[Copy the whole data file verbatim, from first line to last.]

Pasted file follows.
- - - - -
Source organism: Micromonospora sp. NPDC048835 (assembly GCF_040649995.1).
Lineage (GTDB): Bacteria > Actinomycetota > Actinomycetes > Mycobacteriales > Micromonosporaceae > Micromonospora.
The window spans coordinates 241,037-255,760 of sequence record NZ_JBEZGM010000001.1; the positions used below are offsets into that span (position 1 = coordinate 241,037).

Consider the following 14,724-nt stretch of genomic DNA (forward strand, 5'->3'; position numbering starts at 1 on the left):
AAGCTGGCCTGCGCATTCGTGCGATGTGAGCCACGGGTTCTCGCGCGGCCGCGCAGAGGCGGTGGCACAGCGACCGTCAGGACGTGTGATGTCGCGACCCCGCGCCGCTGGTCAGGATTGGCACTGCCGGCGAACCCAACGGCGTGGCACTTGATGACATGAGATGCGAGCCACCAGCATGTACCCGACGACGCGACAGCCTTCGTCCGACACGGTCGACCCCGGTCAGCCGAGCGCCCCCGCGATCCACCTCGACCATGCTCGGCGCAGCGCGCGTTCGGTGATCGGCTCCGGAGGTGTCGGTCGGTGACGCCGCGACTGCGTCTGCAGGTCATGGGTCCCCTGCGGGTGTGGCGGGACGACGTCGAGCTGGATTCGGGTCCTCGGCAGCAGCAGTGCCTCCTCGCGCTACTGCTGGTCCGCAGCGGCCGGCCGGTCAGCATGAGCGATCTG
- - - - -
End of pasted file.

Source organism: Micromonospora sp. NPDC048835 (assembly GCF_040649995.1).
Lineage (GTDB): Bacteria > Actinomycetota > Actinomycetes > Mycobacteriales > Micromonosporaceae > Micromonospora.
The window spans coordinates 241,037-255,760 of sequence record NZ_JBEZGM010000001.1; the positions used below are offsets into that span (position 1 = coordinate 241,037).

Consider the following 14,724-nt stretch of genomic DNA (forward strand, 5'->3'; position numbering starts at 1 on the left):
AAGCTGGCCTGCGCATTCGTGCGATGTGAGCCACGGGTTCTCGCGCGGCCGCGCAGAGGCGGTGGCACAGCGACCGTCAGGACGTGTGATGTCGCGACCCCGCGCCGCTGGTCAGGATTGGCACTGCCGGCGAACCCAACGGCGTGGCACTTGATGACATGAGATGCGAGCCACCAGCATGTACCCGACGACGCGACAGCCTTCGTCCGACACGGTCGACCCCGGTCAGCCGAGCGCCCCCGCGATCCACCTCGACCATGCTCGGCGCAGCGCGCGTTCGGTGATCGGCTCCGGAGGTGTCGGTCGGTGACGCCGCGACTGCGTCTGCAGGTCATGGGTCCCCTGCGGGTGTGGCGGGACGACGTCGAGCTGGATTCGGGTCCTCGGCAGCAGCAGTGCCTCCTCGCGCTACTGCTGGTCCGCAGCGGCCGGCCGGTCAGCATGAGCGATCTG